Mayor of Yuma Explains Why Migrant Encounters Are Up 2,405 Percent, Offers Solutions


Yuma Mayor Douglas Nicholls is speaking up about the recent surge of migrants in the Yuma sector on Arizona’s border with Mexico, explaining why it’s occurring and recommending solutions. He believes there are several factors contributing to the 2,405% increase in migrant apprehensions, and says there are both long-term and short-term ways to resolve the problem.

“The ‘Remain in Mexico’ policy of the Trump administration was ordered put back in place by the courts, but that has not fully happened,” he told The Arizona Sun Times. “In 2019 and 2020, there were 50 to 60 migrants a day being returned under the policy. Now, there are only about 10 a day. With 1,000 coming across the border daily now, that’s only 1%.”

The Remain in Mexico policy was re-implemented in Texas first around the beginning of winter, starting the surge as migrants shifted to Arizona’s border. Before Christmas, Homeland Security Secretary Alejandro Mayorkas called for fixing small gaps in the border to address safety and environmental concerns, contributing to this second wave of the surge as migrants hurried to cross before the construction, State Rep. Tim Dunn (R-Yuma) told The Sun Times.

Nicholls also blamed the Biden administration for the surge. “People know if they walk into this country, they’re going to stay. Very few are turned back,” he said.

Compounding the problem is the types of migrants are less likely to have clean criminal records, Nicholls said, so instead of presenting themselves to the Border Patrol in hopes of getting flown to another part of the country under the Biden administration’s program for migrants, they end up consuming time and resources locally. Some run off into the desert, some end up in homeless shelters, and now they’re starting to see some engaging in criminal activity. Nicholls said two weeks ago a migrant was apprehended who was on the terrorist watch list.

Dunn said this latest wave contains a high rate of migrants coming from countries where they’re not eligible for asylum, like Haiti.

“They avoid the Border Patrol and are uncooperative, it’s become a big problem in the last week,” he said.

A long-term solution Nicholls recommends is having other countries provide asylum, instead of trying to shore up so much of the burden here.

“We have a big role. However, that doesn’t mean it has to all happen on our land within our borders,” he told The Sun Times.

Another solution is to charge parents who send their children over the border alone or with a stranger with abandonment or child endangerment. Right now “there is no penalty for putting a 4- or 5-year-old child in an international country by themselves,” Nicholls said. He believes this would have a significant deterrent effect on asylum hearings.

A short-term solution Nicholls recommends is fixing gaps along the border. None of the repairs ordered by Mayorkas fix major gaps. Nicholls would also add another judge to handle asylum hearings. He said there are two courtrooms in the federal courthouse in Yuma, but only one of them is being used. If there aren’t enough judges locally, he said “a judge in Vermont” could conduct the hearings remotely. “We’ve been doing things virtually enough that the judge doesn’t have to physically be there.”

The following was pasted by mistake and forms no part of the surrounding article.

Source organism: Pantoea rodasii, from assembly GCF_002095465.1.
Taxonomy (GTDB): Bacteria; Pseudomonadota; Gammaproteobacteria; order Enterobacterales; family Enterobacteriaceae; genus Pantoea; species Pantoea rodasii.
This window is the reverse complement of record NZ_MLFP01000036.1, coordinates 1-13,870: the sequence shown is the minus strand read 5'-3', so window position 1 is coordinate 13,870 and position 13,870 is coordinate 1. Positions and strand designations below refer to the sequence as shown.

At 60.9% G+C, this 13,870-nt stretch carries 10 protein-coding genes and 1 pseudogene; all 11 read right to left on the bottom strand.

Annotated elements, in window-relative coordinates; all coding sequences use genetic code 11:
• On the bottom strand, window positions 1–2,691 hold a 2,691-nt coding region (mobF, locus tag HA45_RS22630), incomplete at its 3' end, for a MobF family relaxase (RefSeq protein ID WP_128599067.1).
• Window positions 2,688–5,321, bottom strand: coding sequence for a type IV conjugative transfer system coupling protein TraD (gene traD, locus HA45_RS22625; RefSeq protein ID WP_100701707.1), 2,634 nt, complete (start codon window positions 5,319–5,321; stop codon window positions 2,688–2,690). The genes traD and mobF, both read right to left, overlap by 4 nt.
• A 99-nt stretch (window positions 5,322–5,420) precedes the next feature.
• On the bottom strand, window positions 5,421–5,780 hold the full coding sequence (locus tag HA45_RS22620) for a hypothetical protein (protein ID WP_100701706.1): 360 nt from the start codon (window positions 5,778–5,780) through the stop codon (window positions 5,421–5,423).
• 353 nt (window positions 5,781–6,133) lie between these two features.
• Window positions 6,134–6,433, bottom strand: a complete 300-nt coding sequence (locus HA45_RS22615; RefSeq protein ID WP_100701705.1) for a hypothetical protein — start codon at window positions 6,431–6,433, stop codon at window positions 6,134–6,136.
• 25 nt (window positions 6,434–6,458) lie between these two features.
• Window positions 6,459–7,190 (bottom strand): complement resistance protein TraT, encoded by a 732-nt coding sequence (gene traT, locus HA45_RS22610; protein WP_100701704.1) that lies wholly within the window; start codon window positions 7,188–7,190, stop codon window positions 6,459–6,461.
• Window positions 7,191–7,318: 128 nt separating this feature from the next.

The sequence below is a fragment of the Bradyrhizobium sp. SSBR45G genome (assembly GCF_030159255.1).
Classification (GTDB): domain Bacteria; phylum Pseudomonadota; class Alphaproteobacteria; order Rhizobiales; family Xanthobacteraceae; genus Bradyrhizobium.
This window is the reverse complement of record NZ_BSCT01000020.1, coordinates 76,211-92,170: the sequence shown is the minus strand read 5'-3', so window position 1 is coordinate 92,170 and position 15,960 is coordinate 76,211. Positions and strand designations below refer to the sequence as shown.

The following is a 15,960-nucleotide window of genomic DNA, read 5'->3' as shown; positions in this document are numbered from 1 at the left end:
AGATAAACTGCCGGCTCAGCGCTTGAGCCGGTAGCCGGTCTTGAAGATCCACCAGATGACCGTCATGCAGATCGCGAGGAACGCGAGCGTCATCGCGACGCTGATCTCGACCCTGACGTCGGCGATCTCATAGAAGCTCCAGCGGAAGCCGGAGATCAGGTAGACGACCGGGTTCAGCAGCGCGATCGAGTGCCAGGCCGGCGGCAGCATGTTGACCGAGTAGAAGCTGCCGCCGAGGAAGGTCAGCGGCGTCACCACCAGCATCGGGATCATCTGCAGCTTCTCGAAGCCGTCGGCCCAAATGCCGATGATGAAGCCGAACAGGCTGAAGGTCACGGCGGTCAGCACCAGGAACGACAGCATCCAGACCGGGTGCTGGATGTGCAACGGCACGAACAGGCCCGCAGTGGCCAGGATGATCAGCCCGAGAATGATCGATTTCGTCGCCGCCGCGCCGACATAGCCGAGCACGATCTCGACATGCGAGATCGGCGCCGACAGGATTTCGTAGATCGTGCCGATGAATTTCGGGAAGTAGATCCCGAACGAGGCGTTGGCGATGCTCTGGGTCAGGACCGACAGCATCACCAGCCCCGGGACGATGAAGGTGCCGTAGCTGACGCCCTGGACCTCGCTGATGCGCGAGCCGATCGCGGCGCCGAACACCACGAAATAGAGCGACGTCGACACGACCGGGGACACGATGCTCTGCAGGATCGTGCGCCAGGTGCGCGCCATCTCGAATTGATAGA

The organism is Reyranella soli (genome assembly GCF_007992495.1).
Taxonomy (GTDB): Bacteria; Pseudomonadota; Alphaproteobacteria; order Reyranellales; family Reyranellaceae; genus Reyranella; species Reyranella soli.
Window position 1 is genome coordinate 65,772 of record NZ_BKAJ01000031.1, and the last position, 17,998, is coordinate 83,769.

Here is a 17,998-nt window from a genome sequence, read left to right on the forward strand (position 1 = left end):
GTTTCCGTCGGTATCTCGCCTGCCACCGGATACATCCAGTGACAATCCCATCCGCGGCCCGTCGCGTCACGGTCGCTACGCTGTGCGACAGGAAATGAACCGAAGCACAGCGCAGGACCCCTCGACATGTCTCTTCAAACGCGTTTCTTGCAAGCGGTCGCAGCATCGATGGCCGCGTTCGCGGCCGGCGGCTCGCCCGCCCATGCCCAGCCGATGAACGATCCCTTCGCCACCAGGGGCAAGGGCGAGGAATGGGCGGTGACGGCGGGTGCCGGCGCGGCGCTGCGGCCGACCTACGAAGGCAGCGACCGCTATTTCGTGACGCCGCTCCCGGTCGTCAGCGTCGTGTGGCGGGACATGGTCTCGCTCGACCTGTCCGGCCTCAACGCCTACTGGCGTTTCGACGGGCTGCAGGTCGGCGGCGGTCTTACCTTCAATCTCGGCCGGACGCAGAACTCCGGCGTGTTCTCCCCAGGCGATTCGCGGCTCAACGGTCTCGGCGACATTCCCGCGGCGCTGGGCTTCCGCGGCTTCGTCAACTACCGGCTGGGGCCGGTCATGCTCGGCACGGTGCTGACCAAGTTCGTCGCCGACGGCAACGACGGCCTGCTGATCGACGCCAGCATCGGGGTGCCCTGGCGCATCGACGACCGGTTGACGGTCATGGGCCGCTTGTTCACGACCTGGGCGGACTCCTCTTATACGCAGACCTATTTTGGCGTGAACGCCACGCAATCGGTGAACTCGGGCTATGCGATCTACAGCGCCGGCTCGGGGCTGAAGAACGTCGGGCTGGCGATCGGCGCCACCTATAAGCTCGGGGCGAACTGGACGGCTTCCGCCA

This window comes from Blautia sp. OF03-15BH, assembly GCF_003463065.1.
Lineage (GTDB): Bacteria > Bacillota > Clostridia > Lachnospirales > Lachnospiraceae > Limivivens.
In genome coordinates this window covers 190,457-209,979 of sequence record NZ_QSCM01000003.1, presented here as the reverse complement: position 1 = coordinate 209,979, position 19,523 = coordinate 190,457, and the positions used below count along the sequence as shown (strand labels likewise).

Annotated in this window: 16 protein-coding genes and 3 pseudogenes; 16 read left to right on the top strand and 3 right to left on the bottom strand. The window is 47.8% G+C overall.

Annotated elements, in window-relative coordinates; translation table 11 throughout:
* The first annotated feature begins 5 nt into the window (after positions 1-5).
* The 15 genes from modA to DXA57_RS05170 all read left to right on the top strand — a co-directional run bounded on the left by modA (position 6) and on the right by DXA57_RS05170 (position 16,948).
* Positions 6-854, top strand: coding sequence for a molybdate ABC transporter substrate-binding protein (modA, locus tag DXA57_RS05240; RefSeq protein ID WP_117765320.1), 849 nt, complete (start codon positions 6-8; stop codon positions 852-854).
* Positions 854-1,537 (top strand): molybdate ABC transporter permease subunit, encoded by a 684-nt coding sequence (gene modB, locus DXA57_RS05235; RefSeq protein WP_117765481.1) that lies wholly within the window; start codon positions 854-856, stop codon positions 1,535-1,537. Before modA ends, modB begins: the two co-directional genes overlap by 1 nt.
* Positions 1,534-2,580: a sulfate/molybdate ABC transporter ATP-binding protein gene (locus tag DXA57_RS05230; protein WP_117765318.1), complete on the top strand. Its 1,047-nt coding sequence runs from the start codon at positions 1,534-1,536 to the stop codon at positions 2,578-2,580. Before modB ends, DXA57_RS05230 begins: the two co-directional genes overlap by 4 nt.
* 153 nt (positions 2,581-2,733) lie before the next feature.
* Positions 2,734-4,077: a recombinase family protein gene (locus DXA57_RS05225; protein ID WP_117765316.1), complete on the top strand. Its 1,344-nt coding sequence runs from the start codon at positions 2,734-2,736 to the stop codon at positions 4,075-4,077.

The situation needs to be viewed differently, he said.

“Nowhere else in the world would the U.S. stand behind a process that allows rape, indentured servitude, and abuse. It’s because of how it’s been labeled,” the mayor said.

Nicholls said he thinks people either find it acceptable or they’re intentionally ignoring those details. It costs $15,000 to be smuggled across the border, so in order for people in these impoverished countries to afford that, they are paying that under very unpleasant conditions, “in situations where they can be exploited.”

He explained that the Arizona National Guard has been an immense help on the border, as well as National Guards from other states like Kentucky, but they are limited in what they can do by the Posse Comitatus Act. It prohibits the military from enforcing domestic policies within the country. So those troops can look for migrants and help them with humanitarian aid, but they cannot detain them.

The Arizona Department of Public Safety has also been assisting, primarily with arresting drug smugglers, but their help is short-term, they do not have the resources to continue a long-term operation.

Nicholls said he expects the numbers crossing the border to continue increasing. At the current rate, over 250,000 are expected to cross this fiscal year into the Yuma sector. Texas has begun building its own wall on the border, which will divert migrants to the border with Arizona. Unlike Texas, much of Arizona’s land next to the border with Mexico is owned by the federal government or Native American tribes, so it is off-limits to state and local governments.

Nicholls said if people want to help with the situation, they can send a message to President Biden, their U.S. senators, and Mayorkas.

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Rachel Alexander is a reporter at The Arizona Sun Times and The Star News Network. Follow Rachel on Twitter. Email tips to [email protected].



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2 Thoughts to “Mayor of Yuma Explains Why Migrant Encounters Are Up 2,405 Percent, Offers Solutions”

  1. […] record number of migrants – up 2,405% – are currently crossing Arizona’s border with Mexico in the Yuma sector, and a higher than normal percentage of them […]

  2. […] record number of migrants – up 2,405% – are currently crossing Arizona’s border with Mexico in the Yuma sector, and a higher than normal percentage of them have […]